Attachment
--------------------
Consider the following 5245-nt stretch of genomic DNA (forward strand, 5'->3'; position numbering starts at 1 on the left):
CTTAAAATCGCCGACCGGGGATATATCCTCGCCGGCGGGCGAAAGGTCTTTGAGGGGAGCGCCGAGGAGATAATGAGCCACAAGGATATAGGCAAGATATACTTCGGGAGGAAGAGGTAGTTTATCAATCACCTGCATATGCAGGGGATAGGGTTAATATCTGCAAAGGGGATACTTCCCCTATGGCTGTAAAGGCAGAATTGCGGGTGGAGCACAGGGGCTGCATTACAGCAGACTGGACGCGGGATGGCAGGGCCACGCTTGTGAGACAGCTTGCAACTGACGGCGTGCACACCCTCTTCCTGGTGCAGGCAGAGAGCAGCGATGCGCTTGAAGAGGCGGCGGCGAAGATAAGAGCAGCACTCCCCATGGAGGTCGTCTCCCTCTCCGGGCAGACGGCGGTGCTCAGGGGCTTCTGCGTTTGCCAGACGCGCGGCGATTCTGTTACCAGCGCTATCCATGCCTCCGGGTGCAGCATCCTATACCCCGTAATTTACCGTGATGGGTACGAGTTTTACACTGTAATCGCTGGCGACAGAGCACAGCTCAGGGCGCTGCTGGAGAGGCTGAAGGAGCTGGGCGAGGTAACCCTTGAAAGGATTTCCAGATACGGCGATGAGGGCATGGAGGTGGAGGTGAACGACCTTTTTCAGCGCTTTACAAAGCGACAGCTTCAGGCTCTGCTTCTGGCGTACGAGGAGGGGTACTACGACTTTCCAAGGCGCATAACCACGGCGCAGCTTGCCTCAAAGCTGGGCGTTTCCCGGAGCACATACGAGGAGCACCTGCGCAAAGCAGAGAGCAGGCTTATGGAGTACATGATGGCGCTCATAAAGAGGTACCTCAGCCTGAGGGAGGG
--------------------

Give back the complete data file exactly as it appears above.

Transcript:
Consider the following 5245-nt stretch of genomic DNA (forward strand, 5'->3'; position numbering starts at 1 on the left):
CTTAAAATCGCCGACCGGGGATATATCCTCGCCGGCGGGCGAAAGGTCTTTGAGGGGAGCGCCGAGGAGATAATGAGCCACAAGGATATAGGCAAGATATACTTCGGGAGGAAGAGGTAGTTTATCAATCACCTGCATATGCAGGGGATAGGGTTAATATCTGCAAAGGGGATACTTCCCCTATGGCTGTAAAGGCAGAATTGCGGGTGGAGCACAGGGGCTGCATTACAGCAGACTGGACGCGGGATGGCAGGGCCACGCTTGTGAGACAGCTTGCAACTGACGGCGTGCACACCCTCTTCCTGGTGCAGGCAGAGAGCAGCGATGCGCTTGAAGAGGCGGCGGCGAAGATAAGAGCAGCACTCCCCATGGAGGTCGTCTCCCTCTCCGGGCAGACGGCGGTGCTCAGGGGCTTCTGCGTTTGCCAGACGCGCGGCGATTCTGTTACCAGCGCTATCCATGCCTCCGGGTGCAGCATCCTATACCCCGTAATTTACCGTGATGGGTACGAGTTTTACACTGTAATCGCTGGCGACAGAGCACAGCTCAGGGCGCTGCTGGAGAGGCTGAAGGAGCTGGGCGAGGTAACCCTTGAAAGGATTTCCAGATACGGCGATGAGGGCATGGAGGTGGAGGTGAACGACCTTTTTCAGCGCTTTACAAAGCGACAGCTTCAGGCTCTGCTTCTGGCGTACGAGGAGGGGTACTACGACTTTCCAAGGCGCATAACCACGGCGCAGCTTGCCTCAAAGCTGGGCGTTTCCCGGAGCACATACGAGGAGCACCTGCGCAAAGCAGAGAGCAGGCTTATGGAGTACATGATGGCGCTCATAAAGAGGTACCTCAGCCTGAGGGAGGG